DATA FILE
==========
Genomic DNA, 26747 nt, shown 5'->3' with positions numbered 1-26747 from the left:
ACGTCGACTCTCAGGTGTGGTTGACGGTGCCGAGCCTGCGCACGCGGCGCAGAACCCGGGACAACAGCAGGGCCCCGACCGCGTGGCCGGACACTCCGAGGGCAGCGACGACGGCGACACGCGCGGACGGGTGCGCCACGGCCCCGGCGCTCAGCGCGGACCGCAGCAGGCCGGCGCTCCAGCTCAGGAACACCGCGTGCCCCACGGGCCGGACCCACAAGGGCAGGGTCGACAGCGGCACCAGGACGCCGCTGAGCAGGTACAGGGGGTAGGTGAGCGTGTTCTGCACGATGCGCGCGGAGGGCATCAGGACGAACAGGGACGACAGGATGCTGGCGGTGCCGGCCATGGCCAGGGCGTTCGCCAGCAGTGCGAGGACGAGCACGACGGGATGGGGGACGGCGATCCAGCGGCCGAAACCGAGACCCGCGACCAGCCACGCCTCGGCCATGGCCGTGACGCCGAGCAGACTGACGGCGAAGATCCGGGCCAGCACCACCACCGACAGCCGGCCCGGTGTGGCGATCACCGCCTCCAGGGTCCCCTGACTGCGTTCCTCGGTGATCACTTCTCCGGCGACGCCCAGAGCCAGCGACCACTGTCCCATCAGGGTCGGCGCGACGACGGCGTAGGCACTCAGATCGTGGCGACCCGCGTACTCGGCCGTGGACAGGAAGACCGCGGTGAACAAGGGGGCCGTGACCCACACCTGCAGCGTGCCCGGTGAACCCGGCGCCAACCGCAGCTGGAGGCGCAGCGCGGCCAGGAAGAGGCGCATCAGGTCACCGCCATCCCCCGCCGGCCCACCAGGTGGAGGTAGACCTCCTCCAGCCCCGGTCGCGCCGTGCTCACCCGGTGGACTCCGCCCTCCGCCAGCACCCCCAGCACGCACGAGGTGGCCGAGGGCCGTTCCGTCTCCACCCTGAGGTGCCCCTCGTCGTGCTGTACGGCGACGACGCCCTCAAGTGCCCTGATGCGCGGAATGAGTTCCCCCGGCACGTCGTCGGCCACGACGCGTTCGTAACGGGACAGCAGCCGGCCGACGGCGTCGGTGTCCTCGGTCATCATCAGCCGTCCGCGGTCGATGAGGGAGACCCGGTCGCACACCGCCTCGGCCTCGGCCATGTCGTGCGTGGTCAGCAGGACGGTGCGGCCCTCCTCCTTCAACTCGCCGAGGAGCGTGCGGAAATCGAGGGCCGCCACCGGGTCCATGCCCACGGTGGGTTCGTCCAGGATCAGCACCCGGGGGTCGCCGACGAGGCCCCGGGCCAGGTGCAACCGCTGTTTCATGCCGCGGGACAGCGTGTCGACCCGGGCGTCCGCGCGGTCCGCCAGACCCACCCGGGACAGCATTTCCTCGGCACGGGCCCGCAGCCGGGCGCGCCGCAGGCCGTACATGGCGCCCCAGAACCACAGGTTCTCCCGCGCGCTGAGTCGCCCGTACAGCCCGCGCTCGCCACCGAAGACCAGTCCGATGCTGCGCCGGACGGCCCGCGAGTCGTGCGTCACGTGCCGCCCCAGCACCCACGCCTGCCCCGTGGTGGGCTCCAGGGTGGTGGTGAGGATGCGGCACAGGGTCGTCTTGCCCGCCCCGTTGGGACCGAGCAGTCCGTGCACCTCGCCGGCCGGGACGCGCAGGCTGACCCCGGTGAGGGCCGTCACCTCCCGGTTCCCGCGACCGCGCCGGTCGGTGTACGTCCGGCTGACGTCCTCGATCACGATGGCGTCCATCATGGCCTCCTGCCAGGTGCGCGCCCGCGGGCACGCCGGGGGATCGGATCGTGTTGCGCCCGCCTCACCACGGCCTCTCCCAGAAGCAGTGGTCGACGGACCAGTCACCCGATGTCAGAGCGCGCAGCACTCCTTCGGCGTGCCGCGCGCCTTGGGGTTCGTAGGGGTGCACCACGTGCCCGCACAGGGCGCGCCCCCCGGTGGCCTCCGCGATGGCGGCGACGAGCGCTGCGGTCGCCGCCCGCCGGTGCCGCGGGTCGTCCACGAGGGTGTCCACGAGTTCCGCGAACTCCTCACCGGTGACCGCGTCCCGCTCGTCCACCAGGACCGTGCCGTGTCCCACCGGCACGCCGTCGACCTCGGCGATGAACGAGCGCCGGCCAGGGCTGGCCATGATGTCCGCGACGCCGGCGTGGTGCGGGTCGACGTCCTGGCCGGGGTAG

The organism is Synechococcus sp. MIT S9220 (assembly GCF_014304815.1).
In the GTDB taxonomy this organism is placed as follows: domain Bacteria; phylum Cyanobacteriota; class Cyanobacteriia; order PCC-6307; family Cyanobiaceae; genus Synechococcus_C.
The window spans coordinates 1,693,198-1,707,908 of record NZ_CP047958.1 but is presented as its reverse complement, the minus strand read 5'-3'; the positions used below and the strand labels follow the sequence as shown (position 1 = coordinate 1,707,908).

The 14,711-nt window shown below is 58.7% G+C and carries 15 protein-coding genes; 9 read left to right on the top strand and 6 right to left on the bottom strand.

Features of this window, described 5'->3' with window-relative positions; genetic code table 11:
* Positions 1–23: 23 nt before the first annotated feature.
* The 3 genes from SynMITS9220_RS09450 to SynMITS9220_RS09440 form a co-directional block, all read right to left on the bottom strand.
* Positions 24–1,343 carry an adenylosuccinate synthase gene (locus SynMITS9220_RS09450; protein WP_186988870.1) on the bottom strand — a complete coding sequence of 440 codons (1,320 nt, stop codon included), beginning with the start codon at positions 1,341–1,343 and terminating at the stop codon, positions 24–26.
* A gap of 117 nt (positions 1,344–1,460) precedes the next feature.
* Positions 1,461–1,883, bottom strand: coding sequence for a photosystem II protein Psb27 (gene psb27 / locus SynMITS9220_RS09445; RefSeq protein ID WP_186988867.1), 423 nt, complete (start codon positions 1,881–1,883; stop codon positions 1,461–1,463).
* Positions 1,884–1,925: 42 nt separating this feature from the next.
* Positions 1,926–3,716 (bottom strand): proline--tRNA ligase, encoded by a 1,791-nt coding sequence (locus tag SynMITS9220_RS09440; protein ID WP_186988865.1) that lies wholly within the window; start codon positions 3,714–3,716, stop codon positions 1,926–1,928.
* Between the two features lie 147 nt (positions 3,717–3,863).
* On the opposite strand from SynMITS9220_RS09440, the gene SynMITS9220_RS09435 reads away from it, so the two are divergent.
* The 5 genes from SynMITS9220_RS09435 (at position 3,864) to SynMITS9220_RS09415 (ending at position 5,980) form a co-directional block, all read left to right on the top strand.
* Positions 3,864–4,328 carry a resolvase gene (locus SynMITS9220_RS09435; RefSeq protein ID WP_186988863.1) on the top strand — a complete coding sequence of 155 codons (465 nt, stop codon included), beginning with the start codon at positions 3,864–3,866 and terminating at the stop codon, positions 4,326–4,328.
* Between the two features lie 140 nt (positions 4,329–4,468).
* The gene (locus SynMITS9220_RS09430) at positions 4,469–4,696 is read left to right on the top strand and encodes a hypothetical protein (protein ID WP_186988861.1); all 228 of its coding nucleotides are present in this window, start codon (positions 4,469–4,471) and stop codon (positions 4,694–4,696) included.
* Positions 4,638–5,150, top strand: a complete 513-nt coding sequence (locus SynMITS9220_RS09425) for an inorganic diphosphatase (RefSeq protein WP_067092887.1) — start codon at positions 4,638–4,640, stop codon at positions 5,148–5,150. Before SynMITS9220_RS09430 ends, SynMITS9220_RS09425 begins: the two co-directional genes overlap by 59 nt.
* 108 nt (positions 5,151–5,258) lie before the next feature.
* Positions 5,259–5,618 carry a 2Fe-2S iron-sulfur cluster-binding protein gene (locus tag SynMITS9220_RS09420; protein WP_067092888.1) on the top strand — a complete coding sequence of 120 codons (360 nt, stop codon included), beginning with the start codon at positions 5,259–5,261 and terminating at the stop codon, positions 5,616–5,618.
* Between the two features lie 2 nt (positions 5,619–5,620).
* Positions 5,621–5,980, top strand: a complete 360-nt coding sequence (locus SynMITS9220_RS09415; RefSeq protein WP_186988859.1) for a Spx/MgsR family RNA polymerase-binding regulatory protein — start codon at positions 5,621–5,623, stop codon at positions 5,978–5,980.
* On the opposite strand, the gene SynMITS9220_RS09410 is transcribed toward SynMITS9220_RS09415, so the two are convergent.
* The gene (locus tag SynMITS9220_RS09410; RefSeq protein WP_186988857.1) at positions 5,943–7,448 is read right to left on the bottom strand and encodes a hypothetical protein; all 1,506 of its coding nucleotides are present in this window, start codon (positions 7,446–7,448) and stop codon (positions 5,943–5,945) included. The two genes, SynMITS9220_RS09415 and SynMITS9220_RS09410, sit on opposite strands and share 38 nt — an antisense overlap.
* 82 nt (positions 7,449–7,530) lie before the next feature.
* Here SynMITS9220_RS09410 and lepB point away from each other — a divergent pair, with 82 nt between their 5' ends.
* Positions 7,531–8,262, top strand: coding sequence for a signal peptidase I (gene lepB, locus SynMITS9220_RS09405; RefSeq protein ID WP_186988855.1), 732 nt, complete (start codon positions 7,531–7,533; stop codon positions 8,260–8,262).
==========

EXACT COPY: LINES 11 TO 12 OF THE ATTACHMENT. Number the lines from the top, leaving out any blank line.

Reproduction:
* A gap of 117 nt (positions 1,344–1,460) precedes the next feature.
* Positions 1,461–1,883, bottom strand: coding sequence for a photosystem II protein Psb27 (gene psb27 / locus SynMITS9220_RS09445; RefSeq protein ID WP_186988867.1), 423 nt, complete (start codon positions 1,881–1,883; stop codon positions 1,461–1,463).